For years now, FIFA has been brilliant at the start of the yearly life cycle, but after a few months, EA usually implements a patch meant to fix some of the overpowered techniques but instead makes the game much less enjoyable to play. After spending some time with FIFA 20, I’m worried that this year’s instalment may actually be regressing rather than making the strides forward that it needs to.
Picking up the pace
FIFA 20’s lead gameplay producer Sam Rivera told me that one of the key areas of focus for EA Sports this year was around pace. The studio wants to prevent slower defenders from being able to catch up with fast attackers; something that I’ve found to be infuriating for the last few years. If you’re a FIFA veteran, cast your mind back to FIFA 12. While it may well have been one of the best FIFA games of all time, it did have one glaring issue: pace was incredibly overpowered. Players like Seydou Doumbia, Jonathan Pitroipa, and Ignazio Abate were in most teams, despite the rest of their stats being unnoteworthy. This was because they were fast, and simply sprinting down the wings, cutting inside, and passing the ball across an open net was the meta way to play.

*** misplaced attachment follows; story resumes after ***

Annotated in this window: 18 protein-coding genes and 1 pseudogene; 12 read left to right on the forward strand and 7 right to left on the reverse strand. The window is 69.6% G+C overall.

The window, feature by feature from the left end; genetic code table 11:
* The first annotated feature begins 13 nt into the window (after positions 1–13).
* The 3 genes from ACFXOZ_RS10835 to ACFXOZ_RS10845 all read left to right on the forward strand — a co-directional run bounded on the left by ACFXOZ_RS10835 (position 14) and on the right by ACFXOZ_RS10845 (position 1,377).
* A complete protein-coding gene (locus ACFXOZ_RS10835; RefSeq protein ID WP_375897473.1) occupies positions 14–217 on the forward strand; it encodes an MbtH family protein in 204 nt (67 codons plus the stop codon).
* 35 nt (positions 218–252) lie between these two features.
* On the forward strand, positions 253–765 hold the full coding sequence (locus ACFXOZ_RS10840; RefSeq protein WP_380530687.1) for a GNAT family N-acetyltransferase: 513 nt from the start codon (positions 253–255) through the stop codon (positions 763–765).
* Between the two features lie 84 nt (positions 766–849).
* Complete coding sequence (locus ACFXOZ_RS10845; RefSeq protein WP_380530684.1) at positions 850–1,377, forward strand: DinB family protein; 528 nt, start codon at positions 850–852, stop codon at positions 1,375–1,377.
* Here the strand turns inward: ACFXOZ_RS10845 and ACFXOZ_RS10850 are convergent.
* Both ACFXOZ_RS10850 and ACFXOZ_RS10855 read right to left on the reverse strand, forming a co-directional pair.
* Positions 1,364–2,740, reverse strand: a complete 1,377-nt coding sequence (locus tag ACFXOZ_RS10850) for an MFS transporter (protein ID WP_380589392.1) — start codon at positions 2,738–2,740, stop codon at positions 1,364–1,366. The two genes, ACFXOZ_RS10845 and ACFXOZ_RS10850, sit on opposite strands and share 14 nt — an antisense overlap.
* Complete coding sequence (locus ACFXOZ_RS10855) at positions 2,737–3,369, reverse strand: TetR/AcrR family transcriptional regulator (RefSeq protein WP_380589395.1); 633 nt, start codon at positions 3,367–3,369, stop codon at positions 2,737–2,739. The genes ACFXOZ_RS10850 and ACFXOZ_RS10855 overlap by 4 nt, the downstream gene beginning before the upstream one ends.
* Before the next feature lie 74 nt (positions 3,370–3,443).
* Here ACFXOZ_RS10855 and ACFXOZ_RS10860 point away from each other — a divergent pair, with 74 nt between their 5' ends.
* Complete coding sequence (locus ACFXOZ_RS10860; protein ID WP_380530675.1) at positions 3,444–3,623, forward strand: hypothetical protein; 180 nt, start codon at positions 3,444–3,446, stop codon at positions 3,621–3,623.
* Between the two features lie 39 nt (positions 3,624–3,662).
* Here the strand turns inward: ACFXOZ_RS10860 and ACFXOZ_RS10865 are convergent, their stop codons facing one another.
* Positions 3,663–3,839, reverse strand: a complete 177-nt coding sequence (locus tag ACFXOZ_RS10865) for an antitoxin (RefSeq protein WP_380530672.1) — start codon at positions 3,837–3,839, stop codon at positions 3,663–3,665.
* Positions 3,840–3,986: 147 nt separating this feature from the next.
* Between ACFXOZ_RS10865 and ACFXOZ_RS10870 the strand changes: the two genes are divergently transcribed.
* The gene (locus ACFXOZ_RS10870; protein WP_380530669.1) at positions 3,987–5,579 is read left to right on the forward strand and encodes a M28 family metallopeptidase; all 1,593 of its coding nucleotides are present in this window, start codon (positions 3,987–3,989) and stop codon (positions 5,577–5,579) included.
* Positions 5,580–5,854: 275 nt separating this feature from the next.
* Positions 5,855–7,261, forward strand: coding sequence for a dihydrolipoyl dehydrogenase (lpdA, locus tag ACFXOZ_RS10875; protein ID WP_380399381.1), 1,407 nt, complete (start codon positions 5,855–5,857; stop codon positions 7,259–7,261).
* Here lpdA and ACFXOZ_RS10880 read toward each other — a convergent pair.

Hearing that FIFA 20 wants to make pace a focus again may strike fear into many, but EA Sports wants core-play to be reliant on more than the pace attribute alone. Dribbling is going to be just as important this time around, as a video played demonstrating how attackers with lower dribbling can be caught and tackled easier by defenders, while a high dribbling stat will still allow the attacker to beat them. All of this is part of EA’s push to make FIFA 20 the most realistic football game ever.
After actually getting my hands on it however, I’m not certain that FIFA 20 is heading in the right direction. While the idea of making FIFA more realistic sounds great as a concept, realism does not necessarily make for a fun game. The middle of the pitch now plays considerably slower, for example, which means there’s less end-to-end action and counter attacks are harder to pull off. For the first few matches I played, it felt like everybody on the pitch was running through mud except for my wingers – who when on the ball, played as you’d expect. There’s a chance this could change ahead of launch, as EA Sports continues to tweak and refine play, but my initial impressions for 11v11 aren’t great.